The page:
• improvement of the ". . . remediation processes for underpaid workers" and
  • banning employers from employing visa holders for a specified period if they have been convicted in court of underpaying foreign visa holders.

Some changes proposed to the Fair Work Act 2009 (Cth) include:

  • that legislation be amended to clarify that temporary migrant workers working in Australia are entitled at all times to workplace protections under the Fair Work Act 2009 (Cth) (see Recommendation 3)
  • that legislation be amended to prohibit persons from advertising jobs with pay rates that would breach the Fair Work Act 2009 (Cth) (see Recommendation 4).
  •  that the general level of penalties for breaches of wage exploitation related provisions in the Fair Work Act 2009 (Cth) be increased to be more in line with those applicable in other business laws, especially consumer laws. (see Recommendation 5)

With respect to labour hire the Taskforce has recommended (see Recommendation 14) the Government establish a National Labour Hire Registration Scheme with the following elements:

  • focused on labour hire operators and hosts in four high risk industry sectors across Australia; namely, horticulture, meat processing, cleaning and security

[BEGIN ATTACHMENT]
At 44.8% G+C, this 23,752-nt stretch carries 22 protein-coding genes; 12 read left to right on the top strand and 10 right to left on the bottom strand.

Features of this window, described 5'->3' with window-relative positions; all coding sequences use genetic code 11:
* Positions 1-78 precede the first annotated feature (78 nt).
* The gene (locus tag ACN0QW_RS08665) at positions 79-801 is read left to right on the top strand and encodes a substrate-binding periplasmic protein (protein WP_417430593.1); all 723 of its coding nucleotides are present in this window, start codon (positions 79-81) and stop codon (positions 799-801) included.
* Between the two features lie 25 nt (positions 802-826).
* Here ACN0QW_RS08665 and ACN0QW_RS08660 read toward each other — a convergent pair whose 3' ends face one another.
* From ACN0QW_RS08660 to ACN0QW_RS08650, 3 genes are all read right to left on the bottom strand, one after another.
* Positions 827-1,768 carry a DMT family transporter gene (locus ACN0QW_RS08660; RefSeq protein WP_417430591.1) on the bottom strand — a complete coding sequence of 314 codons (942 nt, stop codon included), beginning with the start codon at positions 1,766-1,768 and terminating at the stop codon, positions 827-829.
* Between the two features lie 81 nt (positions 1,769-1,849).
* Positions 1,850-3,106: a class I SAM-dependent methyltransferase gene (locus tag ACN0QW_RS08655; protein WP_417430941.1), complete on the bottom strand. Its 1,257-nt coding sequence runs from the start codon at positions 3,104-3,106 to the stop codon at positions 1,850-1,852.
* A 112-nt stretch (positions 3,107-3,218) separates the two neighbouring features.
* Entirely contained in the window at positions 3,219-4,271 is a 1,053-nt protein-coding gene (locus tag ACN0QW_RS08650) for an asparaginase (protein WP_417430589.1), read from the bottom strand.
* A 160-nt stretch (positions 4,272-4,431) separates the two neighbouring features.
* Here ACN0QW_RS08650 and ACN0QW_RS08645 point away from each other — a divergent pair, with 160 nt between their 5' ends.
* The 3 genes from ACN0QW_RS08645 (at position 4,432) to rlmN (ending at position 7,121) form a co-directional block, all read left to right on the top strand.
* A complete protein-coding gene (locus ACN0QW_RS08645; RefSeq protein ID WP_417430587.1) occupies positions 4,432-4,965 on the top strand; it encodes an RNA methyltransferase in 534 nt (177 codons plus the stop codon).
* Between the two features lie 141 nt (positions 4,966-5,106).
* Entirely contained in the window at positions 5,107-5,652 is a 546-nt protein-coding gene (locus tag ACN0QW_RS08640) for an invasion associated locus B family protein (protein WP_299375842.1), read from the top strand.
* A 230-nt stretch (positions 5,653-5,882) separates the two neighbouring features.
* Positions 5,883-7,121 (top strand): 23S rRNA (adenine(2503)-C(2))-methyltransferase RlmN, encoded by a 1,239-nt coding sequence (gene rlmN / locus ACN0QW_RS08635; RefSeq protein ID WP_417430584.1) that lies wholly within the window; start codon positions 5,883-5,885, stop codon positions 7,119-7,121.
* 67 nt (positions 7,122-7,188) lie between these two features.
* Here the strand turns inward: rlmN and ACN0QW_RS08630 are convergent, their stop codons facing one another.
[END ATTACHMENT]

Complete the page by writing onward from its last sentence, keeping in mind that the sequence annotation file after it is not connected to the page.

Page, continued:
• a mandatory requirement for labour hire operators in those sectors to register with the scheme
  • a low regulatory burden on labour hire operators in those sectors to join the scheme, with the ability to have their registration cancelled if they contravene a relevant law, and
  • a requirement that host employers in four industry sectors are required to use registered labour hire operators.

Government Accepts In Principle All 22 Recommendations

The Minister has said that the government has accepted in principle all 22 recommendations:

“The Coalition government has no tolerance for those who repeatedly and deliberately underpay workers, whether they are an Australian or a worker on a visa. For the very first time we will introduce criminal sanctions for the most serious and egregious forms of deliberate exploitation of workers, . . . ”

Of particular note is the Taskforce's recommendation of criminal penalties under the Fair Work Act 2009 (Cth) which the Government has accepted. This has been opposed by employer groups in the past, but in its report the Taskforce has found support to be growing for the idea, advising their introduction for serious and deliberate breaches. Under the current Fair Work Act 2009 (Cth) provisions, only civil penalties for breaches are included. 

Comments of Taskforce Chairman

In the view of the Taskforce Chairman Professor Allan Fels, wage fraud has become more entrenched over time and has now become widespread.  In his view, implementation of all 22 recommendations would make a significant difference to worker exploitation. Professor Fels told the Sydney Morning Herald that: "Wage theft has been getting out of hand", and in his view, was worse than consumer exploitation and in the more egregious cases needed the full force of the law, including prison sentences.